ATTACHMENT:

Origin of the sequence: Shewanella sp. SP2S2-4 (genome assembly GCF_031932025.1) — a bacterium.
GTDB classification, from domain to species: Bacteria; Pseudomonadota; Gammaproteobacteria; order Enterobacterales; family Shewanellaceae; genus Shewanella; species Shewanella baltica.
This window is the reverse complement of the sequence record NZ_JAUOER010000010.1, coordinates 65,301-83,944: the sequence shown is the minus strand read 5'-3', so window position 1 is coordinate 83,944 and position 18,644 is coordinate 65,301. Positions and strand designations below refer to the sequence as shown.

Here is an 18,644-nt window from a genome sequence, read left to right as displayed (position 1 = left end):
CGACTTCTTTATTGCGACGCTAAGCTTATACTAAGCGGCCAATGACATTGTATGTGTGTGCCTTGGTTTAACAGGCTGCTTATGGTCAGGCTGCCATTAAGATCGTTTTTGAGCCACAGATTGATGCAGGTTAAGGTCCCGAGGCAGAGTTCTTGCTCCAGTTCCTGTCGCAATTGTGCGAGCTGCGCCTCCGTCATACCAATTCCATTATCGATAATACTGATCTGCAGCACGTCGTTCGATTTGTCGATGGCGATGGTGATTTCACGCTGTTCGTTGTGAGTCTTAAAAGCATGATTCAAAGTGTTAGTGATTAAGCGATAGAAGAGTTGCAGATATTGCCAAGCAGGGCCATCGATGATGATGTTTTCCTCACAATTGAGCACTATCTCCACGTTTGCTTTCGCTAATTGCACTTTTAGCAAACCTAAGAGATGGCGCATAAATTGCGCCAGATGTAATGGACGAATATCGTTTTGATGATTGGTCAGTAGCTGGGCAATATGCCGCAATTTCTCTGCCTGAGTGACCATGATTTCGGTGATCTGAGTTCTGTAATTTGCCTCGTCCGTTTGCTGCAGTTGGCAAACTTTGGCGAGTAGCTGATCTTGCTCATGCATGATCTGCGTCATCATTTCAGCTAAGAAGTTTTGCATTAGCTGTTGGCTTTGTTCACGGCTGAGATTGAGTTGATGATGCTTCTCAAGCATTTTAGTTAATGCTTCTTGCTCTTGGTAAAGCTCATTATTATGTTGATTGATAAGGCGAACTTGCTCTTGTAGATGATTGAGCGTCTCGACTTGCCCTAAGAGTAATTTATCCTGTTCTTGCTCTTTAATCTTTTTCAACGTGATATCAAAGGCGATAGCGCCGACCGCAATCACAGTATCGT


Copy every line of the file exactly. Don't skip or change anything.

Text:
Origin of the sequence: Shewanella sp. SP2S2-4 (genome assembly GCF_031932025.1) — a bacterium.
GTDB classification, from domain to species: Bacteria; Pseudomonadota; Gammaproteobacteria; order Enterobacterales; family Shewanellaceae; genus Shewanella; species Shewanella baltica.
This window is the reverse complement of the sequence record NZ_JAUOER010000010.1, coordinates 65,301-83,944: the sequence shown is the minus strand read 5'-3', so window position 1 is coordinate 83,944 and position 18,644 is coordinate 65,301. Positions and strand designations below refer to the sequence as shown.

Here is an 18,644-nt window from a genome sequence, read left to right as displayed (position 1 = left end):
CGACTTCTTTATTGCGACGCTAAGCTTATACTAAGCGGCCAATGACATTGTATGTGTGTGCCTTGGTTTAACAGGCTGCTTATGGTCAGGCTGCCATTAAGATCGTTTTTGAGCCACAGATTGATGCAGGTTAAGGTCCCGAGGCAGAGTTCTTGCTCCAGTTCCTGTCGCAATTGTGCGAGCTGCGCCTCCGTCATACCAATTCCATTATCGATAATACTGATCTGCAGCACGTCGTTCGATTTGTCGATGGCGATGGTGATTTCACGCTGTTCGTTGTGAGTCTTAAAAGCATGATTCAAAGTGTTAGTGATTAAGCGATAGAAGAGTTGCAGATATTGCCAAGCAGGGCCATCGATGATGATGTTTTCCTCACAATTGAGCACTATCTCCACGTTTGCTTTCGCTAATTGCACTTTTAGCAAACCTAAGAGATGGCGCATAAATTGCGCCAGATGTAATGGACGAATATCGTTTTGATGATTGGTCAGTAGCTGGGCAATATGCCGCAATTTCTCTGCCTGAGTGACCATGATTTCGGTGATCTGAGTTCTGTAATTTGCCTCGTCCGTTTGCTGCAGTTGGCAAACTTTGGCGAGTAGCTGATCTTGCTCATGCATGATCTGCGTCATCATTTCAGCTAAGAAGTTTTGCATTAGCTGTTGGCTTTGTTCACGGCTGAGATTGAGTTGATGATGCTTCTCAAGCATTTTAGTTAATGCTTCTTGCTCTTGGTAAAGCTCATTATTATGTTGATTGATAAGGCGAACTTGCTCTTGTAGATGATTGAGCGTCTCGACTTGCCCTAAGAGTAATTTATCCTGTTCTTGCTCTTTAATCTTTTTCAACGTGATATCAAAGGCGATAGCGCCGACCGCAATCACAGTATCGT